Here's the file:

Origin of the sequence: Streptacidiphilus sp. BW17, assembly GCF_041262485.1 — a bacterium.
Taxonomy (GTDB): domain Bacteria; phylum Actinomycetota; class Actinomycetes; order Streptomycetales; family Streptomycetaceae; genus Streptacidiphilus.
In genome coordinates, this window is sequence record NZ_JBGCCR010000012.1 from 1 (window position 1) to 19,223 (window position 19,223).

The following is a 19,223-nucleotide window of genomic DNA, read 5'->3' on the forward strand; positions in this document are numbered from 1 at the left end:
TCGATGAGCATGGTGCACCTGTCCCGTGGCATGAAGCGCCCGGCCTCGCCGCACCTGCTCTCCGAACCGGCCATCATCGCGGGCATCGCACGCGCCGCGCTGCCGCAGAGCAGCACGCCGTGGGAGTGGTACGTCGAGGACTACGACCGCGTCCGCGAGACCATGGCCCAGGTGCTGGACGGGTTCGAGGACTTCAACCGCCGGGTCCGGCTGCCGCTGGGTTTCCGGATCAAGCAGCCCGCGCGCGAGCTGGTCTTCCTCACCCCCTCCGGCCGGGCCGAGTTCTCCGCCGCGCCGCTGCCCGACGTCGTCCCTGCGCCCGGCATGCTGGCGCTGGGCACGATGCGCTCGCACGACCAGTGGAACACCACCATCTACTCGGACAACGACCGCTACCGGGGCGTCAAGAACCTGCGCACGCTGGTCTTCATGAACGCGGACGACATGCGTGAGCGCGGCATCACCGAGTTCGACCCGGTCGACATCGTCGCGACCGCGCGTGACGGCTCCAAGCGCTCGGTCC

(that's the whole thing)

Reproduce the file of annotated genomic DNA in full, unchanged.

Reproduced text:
Origin of the sequence: Streptacidiphilus sp. BW17, assembly GCF_041262485.1 — a bacterium.
Taxonomy (GTDB): domain Bacteria; phylum Actinomycetota; class Actinomycetes; order Streptomycetales; family Streptomycetaceae; genus Streptacidiphilus.
In genome coordinates, this window is sequence record NZ_JBGCCR010000012.1 from 1 (window position 1) to 19,223 (window position 19,223).

The following is a 19,223-nucleotide window of genomic DNA, read 5'->3' on the forward strand; positions in this document are numbered from 1 at the left end:
TCGATGAGCATGGTGCACCTGTCCCGTGGCATGAAGCGCCCGGCCTCGCCGCACCTGCTCTCCGAACCGGCCATCATCGCGGGCATCGCACGCGCCGCGCTGCCGCAGAGCAGCACGCCGTGGGAGTGGTACGTCGAGGACTACGACCGCGTCCGCGAGACCATGGCCCAGGTGCTGGACGGGTTCGAGGACTTCAACCGCCGGGTCCGGCTGCCGCTGGGTTTCCGGATCAAGCAGCCCGCGCGCGAGCTGGTCTTCCTCACCCCCTCCGGCCGGGCCGAGTTCTCCGCCGCGCCGCTGCCCGACGTCGTCCCTGCGCCCGGCATGCTGGCGCTGGGCACGATGCGCTCGCACGACCAGTGGAACACCACCATCTACTCGGACAACGACCGCTACCGGGGCGTCAAGAACCTGCGCACGCTGGTCTTCATGAACGCGGACGACATGCGTGAGCGCGGCATCACCGAGTTCGACCCGGTCGACATCGTCGCGACCGCGCGTGACGGCTCCAAGCGCTCGGTCC